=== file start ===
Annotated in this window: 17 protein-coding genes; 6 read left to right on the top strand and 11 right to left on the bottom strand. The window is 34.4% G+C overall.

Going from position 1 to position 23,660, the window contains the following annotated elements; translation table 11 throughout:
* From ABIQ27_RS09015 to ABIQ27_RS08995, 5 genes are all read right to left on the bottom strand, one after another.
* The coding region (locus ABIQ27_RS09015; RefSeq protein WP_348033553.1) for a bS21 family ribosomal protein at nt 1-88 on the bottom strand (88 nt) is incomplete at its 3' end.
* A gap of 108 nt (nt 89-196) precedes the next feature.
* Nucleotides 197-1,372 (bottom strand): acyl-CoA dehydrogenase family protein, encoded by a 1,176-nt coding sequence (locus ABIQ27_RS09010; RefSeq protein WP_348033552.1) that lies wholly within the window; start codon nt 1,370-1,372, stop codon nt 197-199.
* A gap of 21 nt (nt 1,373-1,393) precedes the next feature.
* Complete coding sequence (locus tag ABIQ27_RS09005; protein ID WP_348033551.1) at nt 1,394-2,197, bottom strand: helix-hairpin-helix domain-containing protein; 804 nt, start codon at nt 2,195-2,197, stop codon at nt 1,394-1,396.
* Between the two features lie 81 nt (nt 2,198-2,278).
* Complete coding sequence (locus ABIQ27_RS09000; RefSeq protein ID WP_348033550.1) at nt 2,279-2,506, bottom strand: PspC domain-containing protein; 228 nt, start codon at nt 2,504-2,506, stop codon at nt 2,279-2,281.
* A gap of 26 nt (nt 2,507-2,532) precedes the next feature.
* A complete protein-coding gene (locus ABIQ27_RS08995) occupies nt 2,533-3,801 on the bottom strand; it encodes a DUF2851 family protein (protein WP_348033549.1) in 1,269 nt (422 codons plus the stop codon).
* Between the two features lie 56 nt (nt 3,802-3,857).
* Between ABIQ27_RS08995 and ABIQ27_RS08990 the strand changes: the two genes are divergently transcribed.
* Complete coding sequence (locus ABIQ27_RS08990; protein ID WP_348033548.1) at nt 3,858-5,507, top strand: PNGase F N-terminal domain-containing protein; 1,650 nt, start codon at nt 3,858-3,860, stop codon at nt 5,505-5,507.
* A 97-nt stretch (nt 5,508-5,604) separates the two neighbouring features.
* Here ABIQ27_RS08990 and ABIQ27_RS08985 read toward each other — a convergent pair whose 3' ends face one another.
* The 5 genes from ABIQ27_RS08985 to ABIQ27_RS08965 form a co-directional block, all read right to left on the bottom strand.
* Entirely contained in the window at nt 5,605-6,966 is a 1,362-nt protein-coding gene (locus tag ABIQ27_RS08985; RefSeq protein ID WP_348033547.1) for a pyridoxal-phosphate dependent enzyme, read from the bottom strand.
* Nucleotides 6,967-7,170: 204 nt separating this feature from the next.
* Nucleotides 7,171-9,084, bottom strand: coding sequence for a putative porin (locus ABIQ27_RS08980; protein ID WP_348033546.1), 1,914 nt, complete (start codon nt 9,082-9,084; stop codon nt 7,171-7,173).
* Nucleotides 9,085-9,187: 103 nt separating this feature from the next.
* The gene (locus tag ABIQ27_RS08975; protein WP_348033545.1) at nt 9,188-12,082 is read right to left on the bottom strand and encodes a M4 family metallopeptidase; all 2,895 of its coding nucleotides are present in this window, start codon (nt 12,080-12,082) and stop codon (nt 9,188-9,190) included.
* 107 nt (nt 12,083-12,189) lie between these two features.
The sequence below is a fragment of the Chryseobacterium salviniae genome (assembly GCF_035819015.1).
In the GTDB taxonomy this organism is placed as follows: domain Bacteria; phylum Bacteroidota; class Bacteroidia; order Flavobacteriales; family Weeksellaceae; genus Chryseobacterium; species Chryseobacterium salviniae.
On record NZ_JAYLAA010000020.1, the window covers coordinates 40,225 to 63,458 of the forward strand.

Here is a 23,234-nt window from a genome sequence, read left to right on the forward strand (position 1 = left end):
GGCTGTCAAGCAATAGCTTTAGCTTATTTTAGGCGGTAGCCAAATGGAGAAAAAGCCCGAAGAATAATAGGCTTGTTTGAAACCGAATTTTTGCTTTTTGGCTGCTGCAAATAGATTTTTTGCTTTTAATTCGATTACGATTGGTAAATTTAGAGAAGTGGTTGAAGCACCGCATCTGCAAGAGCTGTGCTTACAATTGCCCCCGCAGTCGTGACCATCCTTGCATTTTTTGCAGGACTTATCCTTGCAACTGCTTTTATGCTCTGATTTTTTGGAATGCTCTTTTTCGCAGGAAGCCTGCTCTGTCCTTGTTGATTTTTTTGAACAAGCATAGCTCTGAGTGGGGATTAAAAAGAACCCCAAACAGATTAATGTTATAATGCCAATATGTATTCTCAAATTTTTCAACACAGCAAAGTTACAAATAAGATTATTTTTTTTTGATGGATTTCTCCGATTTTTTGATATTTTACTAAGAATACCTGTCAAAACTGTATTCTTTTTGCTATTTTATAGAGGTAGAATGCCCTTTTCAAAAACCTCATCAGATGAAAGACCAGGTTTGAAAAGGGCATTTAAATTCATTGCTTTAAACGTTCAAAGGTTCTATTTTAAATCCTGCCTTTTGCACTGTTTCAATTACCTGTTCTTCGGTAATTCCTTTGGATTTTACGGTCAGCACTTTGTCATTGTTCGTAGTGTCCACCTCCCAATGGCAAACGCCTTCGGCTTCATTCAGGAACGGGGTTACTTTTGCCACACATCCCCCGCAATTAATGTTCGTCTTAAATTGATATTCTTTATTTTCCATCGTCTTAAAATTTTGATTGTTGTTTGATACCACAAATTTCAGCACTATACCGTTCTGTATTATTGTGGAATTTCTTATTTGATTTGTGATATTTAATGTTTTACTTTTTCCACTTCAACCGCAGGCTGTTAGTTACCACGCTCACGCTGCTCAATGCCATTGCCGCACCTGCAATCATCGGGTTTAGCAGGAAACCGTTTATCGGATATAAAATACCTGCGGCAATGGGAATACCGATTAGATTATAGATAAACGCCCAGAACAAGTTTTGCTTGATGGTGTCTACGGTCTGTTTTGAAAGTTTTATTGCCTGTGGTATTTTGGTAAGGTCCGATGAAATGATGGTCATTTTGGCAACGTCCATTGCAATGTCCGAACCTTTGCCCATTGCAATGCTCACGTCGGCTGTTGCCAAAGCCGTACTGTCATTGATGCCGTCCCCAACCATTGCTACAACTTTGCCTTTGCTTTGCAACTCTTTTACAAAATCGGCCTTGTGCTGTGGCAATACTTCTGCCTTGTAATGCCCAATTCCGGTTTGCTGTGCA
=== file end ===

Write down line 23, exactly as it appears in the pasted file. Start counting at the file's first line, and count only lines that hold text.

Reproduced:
* The gene (locus tag ABIQ27_RS08975; protein WP_348033545.1) at nt 9,188-12,082 is read right to left on the bottom strand and encodes a M4 family metallopeptidase; all 2,895 of its coding nucleotides are present in this window, start codon (nt 12,080-12,082) and stop codon (nt 9,188-9,190) included.